Wildy logo
(020) 7242 5778

Wildy’s Book News

Book News cover photo

Vol 22 No 3 March/April 2017

Book of the Month

Cover of Company Directors: Duties, Liabilities and Remedies

Company Directors: Duties, Liabilities and Remedies

Edited by: Simon Mortimore
Price: £225.00

Pupillage & Student Offers

Special Discounts for Pupils, Newly Called & Students

Read More ...

Secondhand & Out of Print

Browse Secondhand Online


Law and Theology in the Middle Ages

Image not available lge
G. R. EvansUniversity of Cambridge

ISBN13: 9780415253277
ISBN: 0415253276
Published: October 2001
Publisher: Taylor & Francis
Format: Hardback
Price: £85.00

Law and Theology in the Middle Ages examines the tension between ecclesiastical and secular authority in medieval Europe by focusing upon the differences between legal and theological responses to concepts such as justice, mercy, fairness and sin. Central themes, the fundamental differences between virtue and keeping the peace, sin and breaking the law, are used to illustrate a wide range of practical and theoretical areas of dispute in a clear and accessible way. A unique introduction to a fascinating subject, Law and Theology in the Middle Ages is a thought provoking exploration of the relationship between academic study of law and theology in the Middle Ages.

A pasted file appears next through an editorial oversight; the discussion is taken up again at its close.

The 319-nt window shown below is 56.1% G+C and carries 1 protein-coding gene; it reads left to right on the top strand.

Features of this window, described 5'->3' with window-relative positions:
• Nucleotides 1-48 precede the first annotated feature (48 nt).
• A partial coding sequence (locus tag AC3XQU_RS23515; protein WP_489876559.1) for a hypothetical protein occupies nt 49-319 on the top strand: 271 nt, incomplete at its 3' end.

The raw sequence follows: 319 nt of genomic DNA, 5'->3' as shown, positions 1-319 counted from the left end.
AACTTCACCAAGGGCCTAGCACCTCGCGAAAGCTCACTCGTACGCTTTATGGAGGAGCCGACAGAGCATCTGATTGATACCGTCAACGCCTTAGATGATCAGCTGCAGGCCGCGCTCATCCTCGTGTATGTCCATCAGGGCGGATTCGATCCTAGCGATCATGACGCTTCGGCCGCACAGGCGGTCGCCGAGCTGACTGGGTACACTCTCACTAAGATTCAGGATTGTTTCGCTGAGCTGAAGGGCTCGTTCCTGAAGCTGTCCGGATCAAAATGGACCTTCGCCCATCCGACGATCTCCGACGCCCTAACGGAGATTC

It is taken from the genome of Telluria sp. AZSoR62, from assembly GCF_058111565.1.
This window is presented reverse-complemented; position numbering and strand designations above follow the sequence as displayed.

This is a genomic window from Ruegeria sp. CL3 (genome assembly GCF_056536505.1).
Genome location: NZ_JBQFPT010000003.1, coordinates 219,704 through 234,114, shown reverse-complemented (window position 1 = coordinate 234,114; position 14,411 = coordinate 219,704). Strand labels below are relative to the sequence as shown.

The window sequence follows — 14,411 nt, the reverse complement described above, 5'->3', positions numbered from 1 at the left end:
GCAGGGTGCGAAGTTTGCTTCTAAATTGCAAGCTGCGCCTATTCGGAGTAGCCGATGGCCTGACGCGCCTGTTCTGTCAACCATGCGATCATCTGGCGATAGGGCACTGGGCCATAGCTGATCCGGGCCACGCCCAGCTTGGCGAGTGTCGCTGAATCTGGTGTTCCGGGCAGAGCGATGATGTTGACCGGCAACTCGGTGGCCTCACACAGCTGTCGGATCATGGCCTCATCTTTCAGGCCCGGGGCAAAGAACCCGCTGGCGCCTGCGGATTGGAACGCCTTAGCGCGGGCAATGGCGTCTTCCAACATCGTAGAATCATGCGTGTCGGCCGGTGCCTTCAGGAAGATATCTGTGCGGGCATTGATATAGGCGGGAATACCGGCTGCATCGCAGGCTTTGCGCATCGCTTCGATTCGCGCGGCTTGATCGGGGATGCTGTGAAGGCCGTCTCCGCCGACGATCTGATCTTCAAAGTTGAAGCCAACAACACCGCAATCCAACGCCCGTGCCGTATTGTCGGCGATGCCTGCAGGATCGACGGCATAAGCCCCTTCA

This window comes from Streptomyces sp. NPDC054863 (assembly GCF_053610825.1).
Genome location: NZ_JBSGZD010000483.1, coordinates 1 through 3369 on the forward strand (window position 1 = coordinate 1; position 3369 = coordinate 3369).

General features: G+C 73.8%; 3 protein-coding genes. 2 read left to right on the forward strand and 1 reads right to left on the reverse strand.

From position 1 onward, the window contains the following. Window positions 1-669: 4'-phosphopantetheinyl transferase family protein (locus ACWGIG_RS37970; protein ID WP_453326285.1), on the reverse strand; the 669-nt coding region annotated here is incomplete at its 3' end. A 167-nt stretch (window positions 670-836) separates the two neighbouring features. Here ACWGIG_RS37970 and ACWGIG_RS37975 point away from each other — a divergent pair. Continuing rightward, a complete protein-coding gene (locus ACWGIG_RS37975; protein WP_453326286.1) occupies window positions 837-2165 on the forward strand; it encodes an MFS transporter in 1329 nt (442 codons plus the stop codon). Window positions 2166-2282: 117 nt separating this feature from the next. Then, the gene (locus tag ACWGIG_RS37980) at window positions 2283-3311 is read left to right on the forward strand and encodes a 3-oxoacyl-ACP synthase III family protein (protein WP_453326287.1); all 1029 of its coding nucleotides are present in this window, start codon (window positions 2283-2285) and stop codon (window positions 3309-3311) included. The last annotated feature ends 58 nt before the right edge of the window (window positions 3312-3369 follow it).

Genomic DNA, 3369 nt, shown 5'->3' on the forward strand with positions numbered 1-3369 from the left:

Image not available lge
Preface, Acknowledgements, Introduction: 1. Is God just? 2. Sin and crime: the penitential judicial boundary, 3. Law and the cause and remedy of wrongdoing? Chapter 1. The Theory: i. The academic discipline of law ii. Legal Argument (a) The concept of a standard of proof in the Middle Ages (b) Principles and probability. Iii. Mapping the law.
Chapter 2. The Practice: i. Ordo iudicialis: due process (a) Causa: the three processes (b) Notoriety (c) Natural Justice. ii. The Three persons and their assistants. iii. Proof by ordeal. iv. Pronouncing sentence. v. Appeal.
Chapter 3. Law and Order. i. Communication and community. (a) Equity and hierarchy (b) Equity and fairness (c) The nature of obligation. ii. Responsibility and consent (a) Not my fault (b) Shared consent and collective responsibility (c) Limits of the law.